The important thing to notice is that Biro’s criterion speaks of relative knowability, not absolute knowability. His position is not affected by the fact that the premises are not true.

4. Conclusions
I believe that I have presented enough reasons for us to decide that Wilson’s critique against the dependency notion and the epistemic version of it is not adequate. At the end of his article, Wilson brings forward an example to note the problems of assuming only the equivalence analysis:
(5) Nixon realized that he was dishonest; hence he was dishonest.(Wilson 1988: 51)

This example can be analysed with the epistemic version. In (5) one could know the conclusion without knowing the premise, but one could not know the premise without knowing the conclusion. Therefore, the argument is not epistemically serious, but begs the question. The same can be stated about the example (1), the discussion on God’s existence. These arguments do not seem to fit to the equivalence type of analysis.
Wilson’s critique of the epistemic and doxastic version’s of the fallacy of begging the question had force against Sanford’s view, but was compatible with Biro’s critique of the doxastic version. I believe that Wilson did not succeed in showing that it applied to the epistemic version as well. If we can accept the dependency view, as I think we can, this seems to work towards the acceptability of the epistemic version of the fallacy of begging the question. Biro’s version is not without problems though. For example, the term ’relative knowability’ needs to be explicated further.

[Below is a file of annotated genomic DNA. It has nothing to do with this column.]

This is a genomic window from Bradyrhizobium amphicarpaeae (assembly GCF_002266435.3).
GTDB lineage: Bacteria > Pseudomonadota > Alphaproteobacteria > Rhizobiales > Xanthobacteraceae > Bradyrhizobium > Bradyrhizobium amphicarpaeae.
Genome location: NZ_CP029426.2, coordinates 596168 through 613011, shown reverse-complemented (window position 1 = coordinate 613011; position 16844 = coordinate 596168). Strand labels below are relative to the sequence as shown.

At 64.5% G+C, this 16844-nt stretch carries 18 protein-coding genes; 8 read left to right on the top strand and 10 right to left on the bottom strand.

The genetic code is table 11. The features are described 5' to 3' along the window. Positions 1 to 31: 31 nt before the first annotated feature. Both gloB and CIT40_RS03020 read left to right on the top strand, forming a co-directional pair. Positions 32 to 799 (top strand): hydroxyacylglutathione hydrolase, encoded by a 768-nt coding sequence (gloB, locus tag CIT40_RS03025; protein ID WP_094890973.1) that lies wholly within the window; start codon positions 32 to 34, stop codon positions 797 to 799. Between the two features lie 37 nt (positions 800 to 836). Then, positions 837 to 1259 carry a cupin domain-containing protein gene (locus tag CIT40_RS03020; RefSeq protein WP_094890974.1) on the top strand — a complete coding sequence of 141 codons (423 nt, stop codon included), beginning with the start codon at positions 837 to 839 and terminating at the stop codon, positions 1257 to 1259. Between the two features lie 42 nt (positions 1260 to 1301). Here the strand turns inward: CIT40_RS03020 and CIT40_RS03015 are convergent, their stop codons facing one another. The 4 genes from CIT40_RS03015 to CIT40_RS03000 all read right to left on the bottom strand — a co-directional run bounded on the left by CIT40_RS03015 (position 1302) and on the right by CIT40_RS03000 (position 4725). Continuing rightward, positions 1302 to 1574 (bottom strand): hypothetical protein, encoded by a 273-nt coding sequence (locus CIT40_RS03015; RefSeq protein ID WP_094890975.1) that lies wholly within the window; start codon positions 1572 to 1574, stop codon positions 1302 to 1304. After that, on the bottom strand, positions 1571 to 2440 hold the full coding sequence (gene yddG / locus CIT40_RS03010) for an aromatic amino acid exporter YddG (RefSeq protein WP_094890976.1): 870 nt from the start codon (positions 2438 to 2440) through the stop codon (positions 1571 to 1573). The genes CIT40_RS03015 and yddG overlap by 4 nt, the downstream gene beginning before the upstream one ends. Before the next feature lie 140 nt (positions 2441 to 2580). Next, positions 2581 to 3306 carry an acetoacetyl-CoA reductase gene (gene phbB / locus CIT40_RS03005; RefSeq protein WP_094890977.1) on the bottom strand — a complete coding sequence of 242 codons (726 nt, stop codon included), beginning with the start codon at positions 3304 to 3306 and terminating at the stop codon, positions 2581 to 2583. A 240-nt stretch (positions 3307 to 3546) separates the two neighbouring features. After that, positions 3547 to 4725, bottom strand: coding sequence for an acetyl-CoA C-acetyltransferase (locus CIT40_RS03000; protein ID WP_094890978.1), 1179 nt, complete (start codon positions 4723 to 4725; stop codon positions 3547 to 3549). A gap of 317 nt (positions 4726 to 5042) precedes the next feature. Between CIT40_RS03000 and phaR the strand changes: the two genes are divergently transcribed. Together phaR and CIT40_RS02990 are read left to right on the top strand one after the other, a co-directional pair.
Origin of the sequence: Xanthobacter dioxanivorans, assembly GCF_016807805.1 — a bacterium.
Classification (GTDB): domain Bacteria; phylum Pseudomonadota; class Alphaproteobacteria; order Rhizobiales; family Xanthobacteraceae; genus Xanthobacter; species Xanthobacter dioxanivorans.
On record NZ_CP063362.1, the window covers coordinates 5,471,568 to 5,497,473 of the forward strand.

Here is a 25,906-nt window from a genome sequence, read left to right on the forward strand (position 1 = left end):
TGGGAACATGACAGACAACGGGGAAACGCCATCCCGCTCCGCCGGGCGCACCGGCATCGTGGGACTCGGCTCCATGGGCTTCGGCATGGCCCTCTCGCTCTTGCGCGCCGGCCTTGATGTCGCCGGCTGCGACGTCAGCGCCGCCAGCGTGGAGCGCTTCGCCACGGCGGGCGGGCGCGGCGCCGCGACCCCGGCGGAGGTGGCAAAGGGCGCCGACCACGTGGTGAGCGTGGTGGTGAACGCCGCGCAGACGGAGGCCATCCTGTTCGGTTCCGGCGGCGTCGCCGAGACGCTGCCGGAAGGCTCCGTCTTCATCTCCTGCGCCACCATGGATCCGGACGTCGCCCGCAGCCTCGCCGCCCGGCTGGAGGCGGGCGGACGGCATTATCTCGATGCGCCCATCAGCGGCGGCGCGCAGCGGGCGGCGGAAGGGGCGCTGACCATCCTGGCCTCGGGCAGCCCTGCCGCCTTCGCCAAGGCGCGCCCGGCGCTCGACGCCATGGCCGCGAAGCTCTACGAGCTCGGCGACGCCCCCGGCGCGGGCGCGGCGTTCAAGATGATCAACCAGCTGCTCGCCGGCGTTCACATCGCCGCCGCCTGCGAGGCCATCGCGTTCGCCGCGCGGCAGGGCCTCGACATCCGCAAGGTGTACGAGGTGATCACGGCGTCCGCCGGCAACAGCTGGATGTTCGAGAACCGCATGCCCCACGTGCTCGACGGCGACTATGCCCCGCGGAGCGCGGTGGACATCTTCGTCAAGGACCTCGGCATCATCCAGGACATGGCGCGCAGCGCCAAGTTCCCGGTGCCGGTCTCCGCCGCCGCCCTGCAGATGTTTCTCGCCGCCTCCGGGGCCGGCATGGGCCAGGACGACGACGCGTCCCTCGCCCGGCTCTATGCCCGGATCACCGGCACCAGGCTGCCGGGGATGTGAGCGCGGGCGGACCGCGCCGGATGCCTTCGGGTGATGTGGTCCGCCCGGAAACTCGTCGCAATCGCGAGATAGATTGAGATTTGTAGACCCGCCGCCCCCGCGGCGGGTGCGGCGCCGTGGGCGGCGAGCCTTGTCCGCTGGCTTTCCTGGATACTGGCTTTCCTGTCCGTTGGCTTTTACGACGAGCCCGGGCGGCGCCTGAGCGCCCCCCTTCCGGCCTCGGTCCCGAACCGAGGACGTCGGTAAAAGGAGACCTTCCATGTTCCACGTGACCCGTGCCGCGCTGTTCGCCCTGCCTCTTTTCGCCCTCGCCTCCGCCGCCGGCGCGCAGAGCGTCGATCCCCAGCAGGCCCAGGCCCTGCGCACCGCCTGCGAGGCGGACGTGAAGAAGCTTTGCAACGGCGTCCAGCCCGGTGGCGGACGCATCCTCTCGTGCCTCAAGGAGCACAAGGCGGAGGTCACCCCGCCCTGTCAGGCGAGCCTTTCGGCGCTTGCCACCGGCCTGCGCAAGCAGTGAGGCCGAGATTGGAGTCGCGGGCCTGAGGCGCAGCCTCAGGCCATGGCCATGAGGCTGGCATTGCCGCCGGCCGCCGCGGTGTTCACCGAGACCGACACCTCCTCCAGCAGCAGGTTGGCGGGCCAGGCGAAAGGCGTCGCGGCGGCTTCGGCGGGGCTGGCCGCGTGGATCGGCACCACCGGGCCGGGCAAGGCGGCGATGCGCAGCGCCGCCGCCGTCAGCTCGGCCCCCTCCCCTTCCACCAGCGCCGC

i. Problems relating to specific contexts have been examined by for example David Lewis in his article ‘Truth in fiction’ (1978).
ii. Nor is Sanford: his version speaks of the primary purpose of the argument (see for example 1972: 198).
iii. In the case of a solitaire arguer, the other party would be nature, from which the arguer elicits answers by tests.
iv. Even though this is a textbook example, I cannot claim that it is good example of begging the question in the sense that it would be an example of someone’s actual argument. It could also be improved by adding some other independent premises, which would make it plausible. But I do claim that in this form, it does beg the question against B.
v. Begging-the-Question-Criticism.

Biro, J. (1977). Rescuing ’Begging the Question’. Metaphilosophy 8, 257-271.
Biro, J. (1984). Knowability, Believability and Begging the Question: a Reply to Sanford. Metaphilosophy 15, 239-247.
Biro, J. & Siegel, H. (1992). Normativity, Argumentation and an Epistemic Theory of Fallacies. In: F.H. van Eemeren, R. Grootendorst, J.A. Blair, C.A. Willard, (Eds.), Argumentation Illuminated.. (pp. 85-103, ch. 6), Amsterdam: SICSAT.
Cohen, M. & Nagel, E. (1934). An Introduction to Logic and Scientific Method. New York: Harcourt, Brace & World.
Johnson-Laird, P. N. (1983).Thinking as a Skill. In: J. St. B. T. Evans (Ed), Thinking and Reasoning: Psychological Approaches (pp. 164-196). Routledge and Kegan Paul.
Lewis, D. (1978). Truth in Fiction. American Philosophical Quartely 15, 37-46.
Sanford, D. (1972). Begging the Question. Analysis 12, 197-199.
Sanford, D. (1981). Superfluous information, Epistemic Conditions of Inference, and Begging the Question. Metaphilosophy 12, 145-168.
Walton, D. (1984). Logical Dialogue-Games and Fallacies. Lanham: University Press of America.
Wilson, K. (1988). Circular Arguments. Metaphilosophy 19, 38-52.
Woods, J. & Walton, D. (1975). Petitio Principii. Synthese 31, 107-127.